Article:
The way we use our NAC72, the NA323 v.5 cards are installed into “PHONO” line input. (Corresponding to the first pair of RCA phono sockets on the rear panel). On the AUX input, the NA328 cards are removed. Instead, it has clone NA326 link or “straight through” cards inserted into “AUX” line input (Corresponding to the second pair of RCA phono sockets on the rear panel). This arrangement allows us to use “AUX” with an external Phono stage.

We have yet to experiment with a popular idea that NA324 time buffers are best removed from the “TAPE” inputs. Maybe that is another experiment for the future?

Obsessive about Manuals
Only the NAC72 came with its manual. Being an obsessive collector, (of everything), it bothered me these Olive boxes were without their original owners manuals / instruction booklet. A little research on the “Naim Olive” thread helped identify the correct types, which then provided focus for a short search and several purchases…

These owners manuals and Olive sales brochures were sourced from several private sellers and Naim dealers (having spares for their own reference).

The Icing on the Cake : Naim Interconnects
The final piece of this jigsaw was to swap the ageing original SNAIC cables with new and modern alternatives.

As the power cables were also older variants, these were upgraded too by adding the more recent PowerLine Lite instead.

An Epilogue
Project Olive was a tremendous amount of learning and fun too. An Olive shoe box system - serviced and fully restored - that will provide superlative music making services for another 25+ years.

With some know-how and learning - just start with the Forum “Search” - there is little that can’t be fixed and returned to near perfect order. It can be very rewarding.

I hope this brief story encourages others to try “pre-loved” and have fun collecting and refurbishing fabulous older Naim pieces.


Superb work :sunglasses:

Thanks for posting.

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I see that you have an old friend over for dinner or perhaps vice versa. I don’t see the nice bottle of Chianti though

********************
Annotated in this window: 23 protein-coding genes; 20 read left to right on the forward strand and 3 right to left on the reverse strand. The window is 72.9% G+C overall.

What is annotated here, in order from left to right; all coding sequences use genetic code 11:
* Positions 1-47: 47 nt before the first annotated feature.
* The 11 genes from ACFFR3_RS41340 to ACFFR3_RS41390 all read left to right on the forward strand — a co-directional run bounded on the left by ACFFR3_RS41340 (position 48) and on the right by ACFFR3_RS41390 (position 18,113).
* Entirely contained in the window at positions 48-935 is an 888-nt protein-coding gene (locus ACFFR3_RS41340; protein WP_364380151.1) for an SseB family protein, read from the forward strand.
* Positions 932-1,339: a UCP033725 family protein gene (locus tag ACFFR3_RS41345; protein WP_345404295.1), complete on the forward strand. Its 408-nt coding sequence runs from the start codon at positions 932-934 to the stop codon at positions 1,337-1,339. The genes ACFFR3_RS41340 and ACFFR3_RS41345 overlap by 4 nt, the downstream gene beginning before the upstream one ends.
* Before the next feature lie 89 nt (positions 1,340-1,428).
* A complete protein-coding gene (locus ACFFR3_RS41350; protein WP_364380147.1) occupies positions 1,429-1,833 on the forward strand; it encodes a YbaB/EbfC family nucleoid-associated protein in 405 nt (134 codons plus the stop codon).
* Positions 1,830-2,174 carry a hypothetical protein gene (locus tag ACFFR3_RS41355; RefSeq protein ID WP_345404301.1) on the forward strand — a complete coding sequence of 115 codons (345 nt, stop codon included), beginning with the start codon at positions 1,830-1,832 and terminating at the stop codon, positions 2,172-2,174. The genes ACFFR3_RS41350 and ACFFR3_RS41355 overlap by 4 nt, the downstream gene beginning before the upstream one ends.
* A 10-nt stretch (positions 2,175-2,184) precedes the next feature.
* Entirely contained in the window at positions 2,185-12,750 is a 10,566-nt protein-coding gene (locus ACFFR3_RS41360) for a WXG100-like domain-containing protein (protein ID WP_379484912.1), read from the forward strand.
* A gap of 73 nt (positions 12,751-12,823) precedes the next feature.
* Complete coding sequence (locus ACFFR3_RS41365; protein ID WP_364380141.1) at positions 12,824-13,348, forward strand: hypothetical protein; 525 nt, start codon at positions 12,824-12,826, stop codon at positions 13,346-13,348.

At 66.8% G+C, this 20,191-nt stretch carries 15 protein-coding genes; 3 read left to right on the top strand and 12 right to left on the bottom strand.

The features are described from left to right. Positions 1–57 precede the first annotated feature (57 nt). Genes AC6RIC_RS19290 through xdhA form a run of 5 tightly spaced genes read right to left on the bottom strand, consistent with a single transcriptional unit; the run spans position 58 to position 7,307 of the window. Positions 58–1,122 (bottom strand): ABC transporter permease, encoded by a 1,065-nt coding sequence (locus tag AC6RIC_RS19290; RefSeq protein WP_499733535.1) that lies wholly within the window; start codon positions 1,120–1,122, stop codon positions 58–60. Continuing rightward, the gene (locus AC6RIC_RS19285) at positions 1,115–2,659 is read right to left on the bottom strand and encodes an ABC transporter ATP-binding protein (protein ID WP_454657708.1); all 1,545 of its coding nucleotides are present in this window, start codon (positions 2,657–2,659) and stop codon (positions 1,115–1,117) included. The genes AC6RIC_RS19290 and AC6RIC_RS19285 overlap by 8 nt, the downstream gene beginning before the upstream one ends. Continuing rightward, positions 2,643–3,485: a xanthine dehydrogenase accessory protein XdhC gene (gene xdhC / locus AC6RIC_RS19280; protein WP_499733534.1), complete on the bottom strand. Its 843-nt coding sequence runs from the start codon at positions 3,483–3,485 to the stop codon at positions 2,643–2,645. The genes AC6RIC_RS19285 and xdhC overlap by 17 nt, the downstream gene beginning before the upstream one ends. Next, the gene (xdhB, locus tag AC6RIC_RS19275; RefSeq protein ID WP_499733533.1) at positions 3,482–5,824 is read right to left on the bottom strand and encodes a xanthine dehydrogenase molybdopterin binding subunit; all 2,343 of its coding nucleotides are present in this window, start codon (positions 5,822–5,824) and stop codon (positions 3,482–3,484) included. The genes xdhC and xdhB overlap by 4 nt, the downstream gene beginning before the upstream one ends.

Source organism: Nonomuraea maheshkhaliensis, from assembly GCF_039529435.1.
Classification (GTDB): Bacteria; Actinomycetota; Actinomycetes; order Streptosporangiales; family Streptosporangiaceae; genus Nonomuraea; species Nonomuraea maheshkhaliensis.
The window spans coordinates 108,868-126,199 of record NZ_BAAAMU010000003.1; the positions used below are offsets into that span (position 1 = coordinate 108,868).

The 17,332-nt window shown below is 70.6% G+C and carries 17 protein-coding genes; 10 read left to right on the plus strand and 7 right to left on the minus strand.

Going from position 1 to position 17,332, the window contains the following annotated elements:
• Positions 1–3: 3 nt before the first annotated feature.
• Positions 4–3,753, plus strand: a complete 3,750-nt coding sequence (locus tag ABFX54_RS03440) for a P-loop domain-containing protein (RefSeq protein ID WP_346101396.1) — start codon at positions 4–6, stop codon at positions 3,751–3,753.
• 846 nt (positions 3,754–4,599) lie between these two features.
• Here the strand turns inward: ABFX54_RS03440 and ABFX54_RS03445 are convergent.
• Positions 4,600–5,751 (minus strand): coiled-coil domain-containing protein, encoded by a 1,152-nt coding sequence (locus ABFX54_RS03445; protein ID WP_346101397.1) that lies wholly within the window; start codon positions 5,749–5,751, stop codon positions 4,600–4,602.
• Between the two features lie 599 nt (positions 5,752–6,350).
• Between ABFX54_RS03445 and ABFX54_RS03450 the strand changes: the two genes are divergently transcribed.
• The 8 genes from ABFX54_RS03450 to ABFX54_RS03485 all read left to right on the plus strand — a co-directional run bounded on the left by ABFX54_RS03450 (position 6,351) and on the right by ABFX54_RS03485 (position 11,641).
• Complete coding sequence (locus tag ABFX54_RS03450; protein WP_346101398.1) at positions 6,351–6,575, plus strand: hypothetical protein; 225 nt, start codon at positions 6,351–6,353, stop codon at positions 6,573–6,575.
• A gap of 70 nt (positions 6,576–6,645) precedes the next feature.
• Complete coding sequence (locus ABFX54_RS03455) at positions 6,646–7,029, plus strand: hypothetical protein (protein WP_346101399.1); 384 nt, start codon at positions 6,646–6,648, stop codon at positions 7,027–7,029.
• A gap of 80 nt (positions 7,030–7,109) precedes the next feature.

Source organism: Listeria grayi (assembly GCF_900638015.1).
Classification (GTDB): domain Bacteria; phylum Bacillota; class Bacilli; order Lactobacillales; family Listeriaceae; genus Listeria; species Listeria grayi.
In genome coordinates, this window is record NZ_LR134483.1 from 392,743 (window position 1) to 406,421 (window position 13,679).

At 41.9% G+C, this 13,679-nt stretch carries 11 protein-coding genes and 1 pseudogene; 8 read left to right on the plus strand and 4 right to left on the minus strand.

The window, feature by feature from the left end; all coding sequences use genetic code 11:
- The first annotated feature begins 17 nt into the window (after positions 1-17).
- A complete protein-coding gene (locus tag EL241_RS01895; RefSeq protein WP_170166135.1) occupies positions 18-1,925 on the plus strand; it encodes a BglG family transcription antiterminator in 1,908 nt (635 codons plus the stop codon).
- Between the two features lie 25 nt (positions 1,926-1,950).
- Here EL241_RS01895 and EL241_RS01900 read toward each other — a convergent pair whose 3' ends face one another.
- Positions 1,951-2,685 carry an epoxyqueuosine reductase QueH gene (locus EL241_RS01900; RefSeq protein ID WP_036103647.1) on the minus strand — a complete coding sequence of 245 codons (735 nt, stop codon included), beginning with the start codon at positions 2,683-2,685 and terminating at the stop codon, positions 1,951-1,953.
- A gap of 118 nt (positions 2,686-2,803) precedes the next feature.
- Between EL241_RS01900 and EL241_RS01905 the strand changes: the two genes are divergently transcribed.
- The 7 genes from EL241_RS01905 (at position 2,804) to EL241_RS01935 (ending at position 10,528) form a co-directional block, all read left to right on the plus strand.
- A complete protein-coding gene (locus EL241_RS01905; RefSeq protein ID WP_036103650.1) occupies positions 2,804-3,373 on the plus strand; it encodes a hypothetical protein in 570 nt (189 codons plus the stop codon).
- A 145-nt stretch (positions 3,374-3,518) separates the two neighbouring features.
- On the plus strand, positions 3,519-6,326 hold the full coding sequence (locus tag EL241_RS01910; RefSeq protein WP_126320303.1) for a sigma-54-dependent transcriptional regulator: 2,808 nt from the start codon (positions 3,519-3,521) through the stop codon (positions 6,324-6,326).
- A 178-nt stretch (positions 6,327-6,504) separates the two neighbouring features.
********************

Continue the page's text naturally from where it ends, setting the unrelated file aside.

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Had a temporary forum break and found this when logging in again.

What a wonderful inspiring story of going all the way to getting everything just right and beyond!

Enjoy the results, although I am certain there was as much satisfaction in the journey itself.

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What a great and interesting read, well done and I’m sure your system will give at least 25 years! Thank you for posting.

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A fascinating story, thanks for sharing.

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Thank you, to you.
Sincere thanks for sharing the inside info’ on manuals and brochures.

The story is just paying back to the forum :wink:


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Happy to contribute and help. :+1:

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Love your journey and end result :+1:

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How would you rate the NDAC compared to alternatives? I’ve always been curious about the NDAC. I am surprised it’s not as ubiquitous as chord source gear for instance. I only ask as my DAC is stupid £££. I mean it’s very very good but I’ve always wondered whether a NDAC-555ps would be a more cost effective solution.

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The Olive and CB kit is relatively new to me. I have put together a ‘vintage’ system including CDS Olive CD player with 32.5/110 CB amps.

Anyone have experience with 4X 135S versus 2X250DR / 300 DR in active format with S600?
I mean in the end result test.

Something that I’ve always found amusing/confusing (I’ll admit it doesn’t take much these days). When, where and/or who first coined the descriptor “Olive” for this range? Did it come from Naim themselves?
At the time I bought a NAC72/Nap140 combo from new, I cannot remember the phrase being used. Did the “Olive” moniker only start to distinguish it from the “Classic” range once that came into being?
I’ve seen many units from this range (currently have NAC72, 52, HiCap, Supercap and Nap250) and, being a pedant, I have never seen one I would regard as Olive colour (usually defined as shade of Green).
“Mud” or “Grey Mud” would seem more appropriate…they should have made the marketing dept work for their living. :grin:


See @Richard.Dane for the full story!

Some are a good deal browner and some more grey/green.

At a time when 99% of boxes were black with black highlights, the odd thing about the pre-olive design was the chrome bumper, not the black fascia.

I suspect that even Naim wouldn’t have actively encouraged us developing the habit of referring to the olive colour range with (depending on fascia shade) the right mix of body waste products or Thames estuary mud tones…

‘Olive’ probably sounded nicer to someone somewhere at some point….


I’m sure the marketeers could have come up with something…
“Buy our pre-amps, power amps and power supplies too,
our whole range is coloured like poo”!

Catchy n’est-ce pas? :rofl: :rofl: :rofl:
(or maybe it’s just the heat getting to me).